Alligator is Not a Four Letter Word


By now, you’ve likely heard of the heartbreaking death of a child who was attacked by an alligator at Walt Disney World ad nauseam. If you somehow haven’t, here are the details. I’m not going to rehash them. The death of that young child is incredibly tragic.

It should go without saying (but probably does need to be said as I’m sure someone will misconstrue this article) that my heart goes out to the family. What happened on the beach of the Grand Floridian is awful and heartbreaking. I cannot begin to fathom the pain the parents must be feeling, especially as they are unduly scrutinized and second-guessed in the aftermath of losing a child.

With that said, I see the aftermath and reaction to this tragedy as fear winning the day over logic and common sense. This presents a problem that goes far beyond alligator attacks, with troubling responses from the media and guests. Beyond that, there’s the reaction from Disney itself as it adds fencing, closes beaches, modifies marina policies, and removes all references to alligators in attractions. I view these subsequent measures and public outcry as very concerning and worthy of discussion.

Responses similar to this are something I’ve noticed quite a bit in the travel realm in the last few years as overreactions to various world events that result in people changing their behavior and entities changing policies. For example, friends and family often inquire as to whether I have any concerns about visiting X or Y destination because “they wouldn’t go there after hearing [insert world event example].” My answer is always the same: safety never crosses my mind. While terrorism is certainly awful and grisly, the fact is that it’s a highly improbable way to die.

My response is often met with some bewilderment, as if I’m reckless for not giving these dangers serious consideration. My view is the opposite: that it would be irresponsible to worry about something so unlikely. While thinking with one’s ‘heart’ is innately human and there’s no way around that, to the greatest extent possible, I try to not let emotion cloud logic. You’re more likely to die of heart disease–by orders of magnitude–than all of the improbable causes of death people tend to fear more combined.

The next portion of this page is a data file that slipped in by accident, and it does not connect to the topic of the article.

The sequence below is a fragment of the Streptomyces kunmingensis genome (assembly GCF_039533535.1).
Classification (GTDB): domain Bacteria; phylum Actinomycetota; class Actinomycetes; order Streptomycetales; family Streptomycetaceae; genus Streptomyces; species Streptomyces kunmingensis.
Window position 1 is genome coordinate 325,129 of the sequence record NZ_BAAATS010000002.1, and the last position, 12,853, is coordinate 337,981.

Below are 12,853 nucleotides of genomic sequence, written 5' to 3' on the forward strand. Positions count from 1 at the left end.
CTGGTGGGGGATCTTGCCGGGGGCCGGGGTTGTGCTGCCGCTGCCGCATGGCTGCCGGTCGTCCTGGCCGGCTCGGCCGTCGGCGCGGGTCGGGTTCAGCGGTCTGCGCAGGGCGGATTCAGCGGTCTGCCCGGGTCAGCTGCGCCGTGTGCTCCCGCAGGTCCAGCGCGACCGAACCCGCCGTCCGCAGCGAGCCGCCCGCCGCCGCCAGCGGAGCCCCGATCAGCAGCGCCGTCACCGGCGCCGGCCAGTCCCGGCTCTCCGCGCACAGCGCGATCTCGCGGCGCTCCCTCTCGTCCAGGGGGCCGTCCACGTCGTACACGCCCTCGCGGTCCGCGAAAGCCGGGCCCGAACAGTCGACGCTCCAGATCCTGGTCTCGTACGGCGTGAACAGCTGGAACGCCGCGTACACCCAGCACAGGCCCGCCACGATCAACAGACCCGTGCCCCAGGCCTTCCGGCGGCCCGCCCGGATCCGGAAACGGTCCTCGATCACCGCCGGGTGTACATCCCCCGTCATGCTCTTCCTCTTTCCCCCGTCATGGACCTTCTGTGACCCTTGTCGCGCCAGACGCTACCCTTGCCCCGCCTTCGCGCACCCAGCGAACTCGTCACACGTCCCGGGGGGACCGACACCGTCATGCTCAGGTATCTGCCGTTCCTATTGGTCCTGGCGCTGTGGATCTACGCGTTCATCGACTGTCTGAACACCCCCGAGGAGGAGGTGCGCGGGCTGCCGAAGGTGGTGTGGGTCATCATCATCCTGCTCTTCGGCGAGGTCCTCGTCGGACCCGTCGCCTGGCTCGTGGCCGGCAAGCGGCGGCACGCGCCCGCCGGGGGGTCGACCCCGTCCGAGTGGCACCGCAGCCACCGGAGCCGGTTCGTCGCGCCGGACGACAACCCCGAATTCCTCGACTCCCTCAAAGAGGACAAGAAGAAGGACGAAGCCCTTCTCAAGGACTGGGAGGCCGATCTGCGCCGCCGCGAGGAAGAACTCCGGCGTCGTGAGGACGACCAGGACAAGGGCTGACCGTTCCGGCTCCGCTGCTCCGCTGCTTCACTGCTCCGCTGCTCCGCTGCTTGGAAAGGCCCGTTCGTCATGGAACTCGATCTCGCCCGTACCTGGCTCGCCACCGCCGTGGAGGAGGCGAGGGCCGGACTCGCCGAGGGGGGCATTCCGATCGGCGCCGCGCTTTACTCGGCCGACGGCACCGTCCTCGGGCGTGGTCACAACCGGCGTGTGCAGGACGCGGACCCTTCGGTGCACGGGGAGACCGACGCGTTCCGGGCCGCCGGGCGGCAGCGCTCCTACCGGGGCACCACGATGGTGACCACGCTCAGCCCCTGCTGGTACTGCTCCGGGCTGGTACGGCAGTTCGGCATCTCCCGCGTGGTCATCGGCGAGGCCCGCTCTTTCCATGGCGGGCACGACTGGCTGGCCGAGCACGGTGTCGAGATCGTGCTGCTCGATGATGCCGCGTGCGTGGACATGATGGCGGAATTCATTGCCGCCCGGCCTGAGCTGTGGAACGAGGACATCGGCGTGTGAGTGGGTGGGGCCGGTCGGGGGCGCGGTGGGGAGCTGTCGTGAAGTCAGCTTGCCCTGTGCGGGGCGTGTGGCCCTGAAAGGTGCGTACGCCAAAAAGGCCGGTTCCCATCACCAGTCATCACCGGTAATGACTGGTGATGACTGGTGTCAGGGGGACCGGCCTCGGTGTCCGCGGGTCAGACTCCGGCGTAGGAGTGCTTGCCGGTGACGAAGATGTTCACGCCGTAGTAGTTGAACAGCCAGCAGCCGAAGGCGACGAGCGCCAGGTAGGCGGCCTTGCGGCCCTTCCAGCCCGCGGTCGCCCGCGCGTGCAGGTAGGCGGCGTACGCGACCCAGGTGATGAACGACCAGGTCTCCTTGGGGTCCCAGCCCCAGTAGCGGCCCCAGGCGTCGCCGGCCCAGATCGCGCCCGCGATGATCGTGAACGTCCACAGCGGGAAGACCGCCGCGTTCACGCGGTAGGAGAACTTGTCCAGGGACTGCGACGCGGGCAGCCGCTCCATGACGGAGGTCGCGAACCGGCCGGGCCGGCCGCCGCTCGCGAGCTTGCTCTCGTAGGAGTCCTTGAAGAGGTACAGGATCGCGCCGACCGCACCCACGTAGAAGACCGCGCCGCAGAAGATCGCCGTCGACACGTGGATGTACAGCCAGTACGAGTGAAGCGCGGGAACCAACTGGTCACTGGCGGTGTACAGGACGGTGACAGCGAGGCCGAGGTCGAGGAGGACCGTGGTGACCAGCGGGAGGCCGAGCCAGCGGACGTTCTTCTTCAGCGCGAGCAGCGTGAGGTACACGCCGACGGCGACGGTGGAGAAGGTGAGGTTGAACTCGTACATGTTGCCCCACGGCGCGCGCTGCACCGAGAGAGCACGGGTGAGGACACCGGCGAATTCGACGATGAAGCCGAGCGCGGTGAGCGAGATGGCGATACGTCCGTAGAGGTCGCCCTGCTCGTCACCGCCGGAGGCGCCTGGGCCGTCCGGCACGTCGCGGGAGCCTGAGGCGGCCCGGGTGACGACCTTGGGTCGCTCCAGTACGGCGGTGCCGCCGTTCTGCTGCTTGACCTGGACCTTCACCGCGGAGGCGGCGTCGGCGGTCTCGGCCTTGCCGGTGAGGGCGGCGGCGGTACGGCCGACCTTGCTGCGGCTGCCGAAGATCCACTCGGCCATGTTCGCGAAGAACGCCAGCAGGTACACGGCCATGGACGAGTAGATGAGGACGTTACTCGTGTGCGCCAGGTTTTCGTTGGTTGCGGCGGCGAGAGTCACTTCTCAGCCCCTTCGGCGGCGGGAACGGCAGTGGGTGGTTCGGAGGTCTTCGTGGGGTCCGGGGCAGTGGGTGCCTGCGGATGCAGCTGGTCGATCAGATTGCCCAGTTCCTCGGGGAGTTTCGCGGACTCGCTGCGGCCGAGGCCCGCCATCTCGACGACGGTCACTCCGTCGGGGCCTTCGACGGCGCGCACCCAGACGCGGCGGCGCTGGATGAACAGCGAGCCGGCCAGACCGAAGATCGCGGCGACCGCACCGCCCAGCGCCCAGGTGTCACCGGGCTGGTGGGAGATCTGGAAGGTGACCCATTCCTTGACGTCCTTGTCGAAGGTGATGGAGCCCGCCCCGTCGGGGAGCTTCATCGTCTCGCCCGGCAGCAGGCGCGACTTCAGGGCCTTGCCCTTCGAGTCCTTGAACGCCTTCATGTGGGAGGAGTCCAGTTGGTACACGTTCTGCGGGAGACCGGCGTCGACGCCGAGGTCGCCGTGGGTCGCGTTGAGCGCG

On the scale of heart disease to lightning strikes, alligator deaths are beyond even lightning, with a total of 24 reported United States fatalities since 1928 (until 2010) due to alligators. That’s only .06 attacks per 100,000 people per year, and the vast majority of those are provoked by attempts to capture the alligator. In the improbable event of attack, the survival rate is 96%. Suffice to say, if you are not alligator wrangling, your chances of a fatal alligator attack are close to zero.

Statistically, homicide, bus accidents, heat stroke, West Nile virus, drowning, malaria, and literally hundreds of other causes of death are far more likely in Florida than alligator attacks. In terms of animals, specifically, the most feared animals (like sharks and bears) are actually the most unlikely killers. Cows, spiders, bees, and snakes are all leading killers among animals. Even a fatal whitetail deer (also found on property at Walt Disney World) encounter is more likely, either in the form of a car collision or unprovoked attack. In fact, you are far more likely to crash your vehicle into an animal than be attacked by one (excluding insects).

I can understand why this recent alligator incident has resonated so much with people. It’s a heart-wrenching story with vivid detail, ghastly imagery, and many parents can imagine themselves in the shoes of those parents. It is quite scary to envision, provokes a deeply emotional response, and plays to our fears.